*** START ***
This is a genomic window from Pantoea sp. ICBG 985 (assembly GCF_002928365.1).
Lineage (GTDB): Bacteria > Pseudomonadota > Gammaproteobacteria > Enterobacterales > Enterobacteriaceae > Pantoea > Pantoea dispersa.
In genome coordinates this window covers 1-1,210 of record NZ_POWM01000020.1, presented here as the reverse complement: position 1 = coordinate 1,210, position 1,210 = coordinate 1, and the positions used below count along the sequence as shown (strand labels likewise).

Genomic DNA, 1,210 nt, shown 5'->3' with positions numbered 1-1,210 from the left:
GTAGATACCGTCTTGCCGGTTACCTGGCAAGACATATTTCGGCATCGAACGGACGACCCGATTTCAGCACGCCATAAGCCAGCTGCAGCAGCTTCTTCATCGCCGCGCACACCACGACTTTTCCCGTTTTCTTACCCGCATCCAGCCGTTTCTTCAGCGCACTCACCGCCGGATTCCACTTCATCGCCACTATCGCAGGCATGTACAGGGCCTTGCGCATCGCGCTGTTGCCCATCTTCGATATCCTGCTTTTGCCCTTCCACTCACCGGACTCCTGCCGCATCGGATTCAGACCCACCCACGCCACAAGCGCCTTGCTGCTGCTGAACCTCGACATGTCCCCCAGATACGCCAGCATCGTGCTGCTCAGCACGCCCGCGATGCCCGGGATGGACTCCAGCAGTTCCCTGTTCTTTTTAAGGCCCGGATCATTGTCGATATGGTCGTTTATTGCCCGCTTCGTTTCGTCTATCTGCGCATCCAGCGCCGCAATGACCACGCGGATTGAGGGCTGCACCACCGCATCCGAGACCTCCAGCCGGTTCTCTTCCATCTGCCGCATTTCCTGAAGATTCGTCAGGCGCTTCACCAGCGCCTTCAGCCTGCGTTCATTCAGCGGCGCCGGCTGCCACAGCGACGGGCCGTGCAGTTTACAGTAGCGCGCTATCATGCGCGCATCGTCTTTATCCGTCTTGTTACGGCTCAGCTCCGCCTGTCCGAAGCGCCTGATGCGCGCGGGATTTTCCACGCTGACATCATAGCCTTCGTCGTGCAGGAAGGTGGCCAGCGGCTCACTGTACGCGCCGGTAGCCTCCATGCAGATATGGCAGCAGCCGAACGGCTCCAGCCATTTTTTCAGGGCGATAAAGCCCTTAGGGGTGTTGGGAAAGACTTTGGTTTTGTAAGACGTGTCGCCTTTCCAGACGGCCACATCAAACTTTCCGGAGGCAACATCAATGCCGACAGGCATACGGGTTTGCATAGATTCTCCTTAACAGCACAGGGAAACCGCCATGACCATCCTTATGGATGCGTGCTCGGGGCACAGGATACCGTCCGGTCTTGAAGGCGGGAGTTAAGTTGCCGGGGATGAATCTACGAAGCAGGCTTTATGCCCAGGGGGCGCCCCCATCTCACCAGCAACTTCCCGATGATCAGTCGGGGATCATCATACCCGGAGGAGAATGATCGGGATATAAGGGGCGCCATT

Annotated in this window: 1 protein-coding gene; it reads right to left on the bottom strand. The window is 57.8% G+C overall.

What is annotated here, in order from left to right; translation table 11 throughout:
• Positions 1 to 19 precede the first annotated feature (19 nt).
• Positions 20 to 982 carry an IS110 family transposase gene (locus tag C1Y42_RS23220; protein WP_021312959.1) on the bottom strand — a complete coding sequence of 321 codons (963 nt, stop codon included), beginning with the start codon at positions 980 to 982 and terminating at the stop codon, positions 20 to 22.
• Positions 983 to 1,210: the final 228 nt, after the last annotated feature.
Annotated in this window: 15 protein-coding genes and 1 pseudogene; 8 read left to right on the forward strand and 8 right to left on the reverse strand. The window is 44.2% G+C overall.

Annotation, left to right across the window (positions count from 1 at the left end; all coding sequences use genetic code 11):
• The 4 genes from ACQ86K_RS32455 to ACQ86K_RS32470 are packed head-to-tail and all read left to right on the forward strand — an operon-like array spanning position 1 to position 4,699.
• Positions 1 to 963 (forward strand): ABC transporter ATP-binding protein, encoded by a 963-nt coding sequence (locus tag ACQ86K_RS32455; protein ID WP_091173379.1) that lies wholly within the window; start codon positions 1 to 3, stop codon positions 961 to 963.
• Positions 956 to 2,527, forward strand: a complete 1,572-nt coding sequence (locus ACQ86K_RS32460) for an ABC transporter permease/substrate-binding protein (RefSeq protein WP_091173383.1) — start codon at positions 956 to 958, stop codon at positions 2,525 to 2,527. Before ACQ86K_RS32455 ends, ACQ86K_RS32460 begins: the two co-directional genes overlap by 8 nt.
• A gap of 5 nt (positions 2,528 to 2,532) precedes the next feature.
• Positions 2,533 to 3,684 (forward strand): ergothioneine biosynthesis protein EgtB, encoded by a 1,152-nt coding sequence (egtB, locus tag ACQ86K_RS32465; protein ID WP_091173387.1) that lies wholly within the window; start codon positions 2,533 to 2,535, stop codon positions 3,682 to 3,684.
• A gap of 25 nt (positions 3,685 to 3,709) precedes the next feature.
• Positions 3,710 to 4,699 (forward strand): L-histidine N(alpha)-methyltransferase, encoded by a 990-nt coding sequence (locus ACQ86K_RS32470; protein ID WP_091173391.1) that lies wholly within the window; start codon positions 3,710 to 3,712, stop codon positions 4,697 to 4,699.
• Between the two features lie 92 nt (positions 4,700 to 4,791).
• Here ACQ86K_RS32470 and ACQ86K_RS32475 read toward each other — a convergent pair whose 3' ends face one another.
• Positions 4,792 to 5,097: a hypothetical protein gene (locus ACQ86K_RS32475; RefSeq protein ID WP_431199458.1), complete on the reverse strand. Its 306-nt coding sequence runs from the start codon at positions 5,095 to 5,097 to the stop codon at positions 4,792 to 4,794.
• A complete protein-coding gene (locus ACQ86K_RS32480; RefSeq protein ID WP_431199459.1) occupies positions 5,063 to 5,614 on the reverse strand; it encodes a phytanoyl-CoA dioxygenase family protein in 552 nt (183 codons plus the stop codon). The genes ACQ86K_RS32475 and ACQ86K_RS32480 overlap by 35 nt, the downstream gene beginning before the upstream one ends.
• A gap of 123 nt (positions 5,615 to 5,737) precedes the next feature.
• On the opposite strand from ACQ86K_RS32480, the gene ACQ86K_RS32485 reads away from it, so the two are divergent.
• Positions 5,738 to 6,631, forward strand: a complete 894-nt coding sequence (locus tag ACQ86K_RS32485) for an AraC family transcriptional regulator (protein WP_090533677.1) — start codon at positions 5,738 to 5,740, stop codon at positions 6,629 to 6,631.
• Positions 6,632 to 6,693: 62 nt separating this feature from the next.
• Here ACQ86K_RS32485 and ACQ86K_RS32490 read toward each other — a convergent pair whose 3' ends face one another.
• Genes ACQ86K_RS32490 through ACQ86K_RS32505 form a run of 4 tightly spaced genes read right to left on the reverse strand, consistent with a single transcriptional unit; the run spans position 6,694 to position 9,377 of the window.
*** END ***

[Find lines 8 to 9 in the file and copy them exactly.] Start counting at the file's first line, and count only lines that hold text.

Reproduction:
• Positions 1 to 19 precede the first annotated feature (19 nt).
• Positions 20 to 982 carry an IS110 family transposase gene (locus tag C1Y42_RS23220; protein WP_021312959.1) on the bottom strand — a complete coding sequence of 321 codons (963 nt, stop codon included), beginning with the start codon at positions 980 to 982 and terminating at the stop codon, positions 20 to 22.